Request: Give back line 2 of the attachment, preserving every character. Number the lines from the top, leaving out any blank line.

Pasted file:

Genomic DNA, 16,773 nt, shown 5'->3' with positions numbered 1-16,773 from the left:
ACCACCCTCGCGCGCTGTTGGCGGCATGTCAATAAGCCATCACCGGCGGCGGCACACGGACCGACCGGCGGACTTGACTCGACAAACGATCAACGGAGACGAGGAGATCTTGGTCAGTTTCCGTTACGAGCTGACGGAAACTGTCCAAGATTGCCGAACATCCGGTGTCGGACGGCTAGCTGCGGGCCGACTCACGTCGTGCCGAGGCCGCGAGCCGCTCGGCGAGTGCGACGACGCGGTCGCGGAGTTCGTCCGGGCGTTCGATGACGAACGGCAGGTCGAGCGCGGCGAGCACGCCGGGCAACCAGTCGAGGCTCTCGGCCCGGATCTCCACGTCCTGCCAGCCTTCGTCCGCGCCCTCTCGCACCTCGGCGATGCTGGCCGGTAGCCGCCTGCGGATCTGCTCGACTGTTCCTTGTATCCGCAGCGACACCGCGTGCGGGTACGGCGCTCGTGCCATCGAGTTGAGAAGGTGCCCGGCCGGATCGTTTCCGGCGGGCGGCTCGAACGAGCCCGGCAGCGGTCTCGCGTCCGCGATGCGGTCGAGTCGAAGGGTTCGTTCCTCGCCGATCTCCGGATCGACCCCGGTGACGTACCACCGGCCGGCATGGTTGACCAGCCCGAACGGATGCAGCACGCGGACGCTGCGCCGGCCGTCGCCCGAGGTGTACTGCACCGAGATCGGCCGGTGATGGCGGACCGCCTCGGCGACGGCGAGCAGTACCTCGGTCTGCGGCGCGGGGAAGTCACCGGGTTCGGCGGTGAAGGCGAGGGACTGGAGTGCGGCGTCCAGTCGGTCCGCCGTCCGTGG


ACCACCCTCGCGCGCTGTTGGCGGCATGTCAATAAGCCATCACCGGCGGCGGCACACGGACCGACCGGCGGACTTGACTCGACAAACGATCAACGGAGACGAGGAGATCTTGGTCAGTTTCCGTTACGAGCTGACGGAAACTGTCCAAGATTGCCGAACATCCGGTGTCGGACGGCTAGCTGCGGGCCGACTCACGTCGTGCCGAGGCCGCGAGCCGCTCGGCGAGTGCGACGACGCGGTCGCGGAGTTCGTCCGGGCGTTCGATGACGAACGGCAGGTCGAGCGCGGCGAGCACGCCGGGCAACCAGTCGAGGCTCTCGGCCCGGATCTCCACGTCCTGCCAGCCTTCGTCCGCGCCCTCTCGCACCTCGGCGATGCTGGCCGGTAGCCGCCTGCGGATCTGCTCGACTGTTCCTTGTATCCGCAGCGACACCGCGTGCGGGTACGGCGCTCGTGCCATCGAGTTGAGAAGGTGCCCGGCCGGATCGTTTCCGGCGGGCGGCTCGAACGAGCCCGGCAGCGGTCTCGCGTCCGCGATGCGGTCGAGTCGAAGGGTTCGTTCCTCGCCGATCTCCGGATCGACCCCGGTGACGTACCACCGGCCGGCATGGTTGACCAGCCCGAACGGATGCAGCACGCGGACGCTGCGCCGGCCGTCGCCCGAGGTGTACTGCACCGAGATCGGCCGGTGATGGCGGACCGCCTCGGCGACGGCGAGCAGTACCTCGGTCTGCGGCGCGGGGAAGTCACCGGGTTCGGCGGTGAAGGCGAGGGACTGGAGTGCGGCGTCCAGTCGGTCCGCCGTCCGTGG